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Benedicto-Kiwanuka remains an icon for rule of law-Justice Minister

By Farooq Kasule

Added 21st September 2020 07:34 PM

“Benedicto Kiwanuka remains an icon for rule of law in world history because his life was short-lived in the quest for justice and rule of law,” Kamuntu stated.

Benedicto-Kiwanuka remains an icon for rule of law-Justice Minister

Deputy Solicitor General, Christopher Gashirabake and Richard Buteera, Deputy Chief Justice at High Court during the 3rd memorial lecture of Bendicto Kiwanuka. Photos by Wilfred Sanya

“Benedicto Kiwanuka remains an icon for rule of law in world history because his life was short-lived in the quest for justice and rule of law,” Kamuntu stated.

CELEBRATING LIFE | BENEDICTO KIWANUKA 

Justice and Constitutional Affairs minister Ephraim Kamuntu has said that former Chief Justice Benedicto Kiwanuka is an icon for rule of law in world history.

In his speech delivered by Deputy Solicitor General Christopher Gashirabake during the 3rd Benedicto Kiwanuka memorial lecture at Kampala High Court gardens on Monday (September 21, 2020), Kamuntu noted Kiwanuka was killed because of his quest for justice and rule of law.

"Benedicto Kiwanuka remains an icon for rule of law in world history because his life was short-lived in the quest for justice and rule of law," Kamuntu stated.

Kiwanuka, also the first Ugandan Chief Justice, is said to have been killed on orders of former president Idi Amin Dada on September 22, 1972 at Makindye Military Prison. 

Yesterday (Sunday, September 20, 2020) marked 48-years since he was killed after being dragged out of his office at Kampala High Court. His burial place however still remains unknown.  

Makerere University law Don Dr Kabumba Busingye gave the keynote address in which he championed Africanisation of the law for better delivery of justice.

Due to COVID-19 Pandemic, few people attended the lecture while the rest followed it via zoom technology.

Judges pose for photo during the 3rd memorial lecture of Benedicto Kiwanuka


Chief Justice Alfonse Owiny-Dollo Kiwanuka was an exhibition of unwavering courage and indomitable will for which he paid the ultimate price of loss of his life.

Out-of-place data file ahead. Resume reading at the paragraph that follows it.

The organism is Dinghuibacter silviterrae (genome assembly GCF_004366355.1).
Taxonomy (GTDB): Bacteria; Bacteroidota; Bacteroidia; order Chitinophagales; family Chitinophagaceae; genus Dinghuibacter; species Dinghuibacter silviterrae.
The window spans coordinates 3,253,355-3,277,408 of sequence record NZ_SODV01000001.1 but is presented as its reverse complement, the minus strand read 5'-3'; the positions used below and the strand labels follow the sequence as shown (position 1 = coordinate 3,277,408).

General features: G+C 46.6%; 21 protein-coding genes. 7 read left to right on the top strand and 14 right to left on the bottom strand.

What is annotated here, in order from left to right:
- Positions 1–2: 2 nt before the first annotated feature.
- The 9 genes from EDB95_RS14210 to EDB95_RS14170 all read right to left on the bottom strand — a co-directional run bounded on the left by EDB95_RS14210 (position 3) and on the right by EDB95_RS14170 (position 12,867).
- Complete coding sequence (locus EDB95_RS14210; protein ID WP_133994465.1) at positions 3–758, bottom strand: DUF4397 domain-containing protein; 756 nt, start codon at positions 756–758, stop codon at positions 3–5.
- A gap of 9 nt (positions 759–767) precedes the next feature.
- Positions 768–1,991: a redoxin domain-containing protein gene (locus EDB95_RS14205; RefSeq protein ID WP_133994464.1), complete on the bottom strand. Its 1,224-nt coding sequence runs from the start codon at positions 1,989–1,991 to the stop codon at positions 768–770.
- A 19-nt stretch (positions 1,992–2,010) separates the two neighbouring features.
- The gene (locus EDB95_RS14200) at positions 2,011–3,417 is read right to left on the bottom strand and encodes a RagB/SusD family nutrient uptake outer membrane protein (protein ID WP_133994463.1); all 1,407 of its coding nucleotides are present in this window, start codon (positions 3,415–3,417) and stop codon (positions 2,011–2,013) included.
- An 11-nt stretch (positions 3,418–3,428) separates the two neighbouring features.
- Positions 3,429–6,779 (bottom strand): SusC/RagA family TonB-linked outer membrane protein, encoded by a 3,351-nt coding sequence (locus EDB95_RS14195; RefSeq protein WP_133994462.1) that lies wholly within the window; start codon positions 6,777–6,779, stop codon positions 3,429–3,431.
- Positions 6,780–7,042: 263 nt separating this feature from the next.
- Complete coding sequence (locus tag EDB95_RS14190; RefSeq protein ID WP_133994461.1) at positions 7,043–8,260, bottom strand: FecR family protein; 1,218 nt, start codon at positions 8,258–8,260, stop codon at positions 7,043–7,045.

"We commemorate Kiwanuka in recognition of the role he played in the independence politics of Uganda and as a person who believed in the importance of having a country run on the basis of a democratic dispensation, ideals for which he was detained without trial," Owiny-Dollo said.

Principal Judge Dr Flavian Zeija implored judicial officers to emulate Kiwanuka and administer justice without fear or favor.

Who was Kiwanuka?

Benedicto Kiwanuka was born on May 22, 1922 in Kisaabwa village, Bukomansimbi district.

He dropped out of school in 1940, following the death of his father and joined the Kings African Rifles.

He fought in the Second World War and when the war ended, he returned to Uganda in 1945 and worked as a court clerk.

He married Maxencia Zalwango in 1946.

In 1949, Kiwanuka was instrumental in the riots that broke out in Buganda, protesting Indian monopoly of the coffee and cotton business.

In 1950, he went to Lesotho University in Zambia to study law.

In 1958, he became the Democratic Party president.

In 1961, he served as chief minister when the DP won majority seats in Parliament.

In 1962, he became the prime minister in the New National Assembly.

In 1971, he became one of Amin's political advisors and was appointed the first black chief justice of Uganda.

In 1972, Kiwanuka was murdered in cold blood and his body has never been seen.


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